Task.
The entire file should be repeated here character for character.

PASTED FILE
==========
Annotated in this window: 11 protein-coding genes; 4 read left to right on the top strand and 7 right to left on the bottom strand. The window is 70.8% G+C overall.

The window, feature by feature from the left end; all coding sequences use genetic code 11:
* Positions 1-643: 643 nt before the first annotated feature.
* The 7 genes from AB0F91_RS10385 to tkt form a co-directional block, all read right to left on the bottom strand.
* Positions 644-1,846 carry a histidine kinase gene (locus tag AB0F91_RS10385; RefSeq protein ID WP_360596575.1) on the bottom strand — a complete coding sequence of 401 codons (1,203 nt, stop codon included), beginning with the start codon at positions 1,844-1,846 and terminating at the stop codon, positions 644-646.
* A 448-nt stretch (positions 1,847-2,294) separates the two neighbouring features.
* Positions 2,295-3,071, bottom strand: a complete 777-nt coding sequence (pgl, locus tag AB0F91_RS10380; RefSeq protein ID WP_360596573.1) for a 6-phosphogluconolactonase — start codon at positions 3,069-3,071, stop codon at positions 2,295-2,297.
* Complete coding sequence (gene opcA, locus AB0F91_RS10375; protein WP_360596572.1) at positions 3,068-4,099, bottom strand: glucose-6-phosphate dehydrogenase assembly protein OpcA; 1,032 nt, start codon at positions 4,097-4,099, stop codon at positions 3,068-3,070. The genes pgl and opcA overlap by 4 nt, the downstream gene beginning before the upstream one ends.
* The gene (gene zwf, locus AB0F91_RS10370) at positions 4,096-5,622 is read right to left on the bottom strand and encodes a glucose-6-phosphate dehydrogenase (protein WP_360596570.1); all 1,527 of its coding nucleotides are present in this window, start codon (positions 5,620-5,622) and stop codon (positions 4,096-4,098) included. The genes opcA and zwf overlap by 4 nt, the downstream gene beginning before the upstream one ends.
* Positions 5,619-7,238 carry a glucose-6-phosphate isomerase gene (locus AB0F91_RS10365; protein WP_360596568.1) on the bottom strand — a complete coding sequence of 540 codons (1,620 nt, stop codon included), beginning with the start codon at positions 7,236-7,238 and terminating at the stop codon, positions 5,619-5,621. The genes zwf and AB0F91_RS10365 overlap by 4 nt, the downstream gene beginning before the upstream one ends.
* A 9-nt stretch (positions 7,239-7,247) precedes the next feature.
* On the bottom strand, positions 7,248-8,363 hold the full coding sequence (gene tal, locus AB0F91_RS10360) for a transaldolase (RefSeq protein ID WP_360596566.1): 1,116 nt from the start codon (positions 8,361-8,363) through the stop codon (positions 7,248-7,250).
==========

Annotated in this window: 11 protein-coding genes; 4 read left to right on the top strand and 7 right to left on the bottom strand. The window is 70.8% G+C overall.

The window, feature by feature from the left end; all coding sequences use genetic code 11:
* Positions 1-643: 643 nt before the first annotated feature.
* The 7 genes from AB0F91_RS10385 to tkt form a co-directional block, all read right to left on the bottom strand.
* Positions 644-1,846 carry a histidine kinase gene (locus tag AB0F91_RS10385; RefSeq protein ID WP_360596575.1) on the bottom strand — a complete coding sequence of 401 codons (1,203 nt, stop codon included), beginning with the start codon at positions 1,844-1,846 and terminating at the stop codon, positions 644-646.
* A 448-nt stretch (positions 1,847-2,294) separates the two neighbouring features.
* Positions 2,295-3,071, bottom strand: a complete 777-nt coding sequence (pgl, locus tag AB0F91_RS10380; RefSeq protein ID WP_360596573.1) for a 6-phosphogluconolactonase — start codon at positions 3,069-3,071, stop codon at positions 2,295-2,297.
* Complete coding sequence (gene opcA, locus AB0F91_RS10375; protein WP_360596572.1) at positions 3,068-4,099, bottom strand: glucose-6-phosphate dehydrogenase assembly protein OpcA; 1,032 nt, start codon at positions 4,097-4,099, stop codon at positions 3,068-3,070. The genes pgl and opcA overlap by 4 nt, the downstream gene beginning before the upstream one ends.
* The gene (gene zwf, locus AB0F91_RS10370) at positions 4,096-5,622 is read right to left on the bottom strand and encodes a glucose-6-phosphate dehydrogenase (protein WP_360596570.1); all 1,527 of its coding nucleotides are present in this window, start codon (positions 5,620-5,622) and stop codon (positions 4,096-4,098) included. The genes opcA and zwf overlap by 4 nt, the downstream gene beginning before the upstream one ends.
* Positions 5,619-7,238 carry a glucose-6-phosphate isomerase gene (locus AB0F91_RS10365; protein WP_360596568.1) on the bottom strand — a complete coding sequence of 540 codons (1,620 nt, stop codon included), beginning with the start codon at positions 7,236-7,238 and terminating at the stop codon, positions 5,619-5,621. The genes zwf and AB0F91_RS10365 overlap by 4 nt, the downstream gene beginning before the upstream one ends.
* A 9-nt stretch (positions 7,239-7,247) precedes the next feature.
* On the bottom strand, positions 7,248-8,363 hold the full coding sequence (gene tal, locus AB0F91_RS10360) for a transaldolase (RefSeq protein ID WP_360596566.1): 1,116 nt from the start codon (positions 8,361-8,363) through the stop codon (positions 7,248-7,250).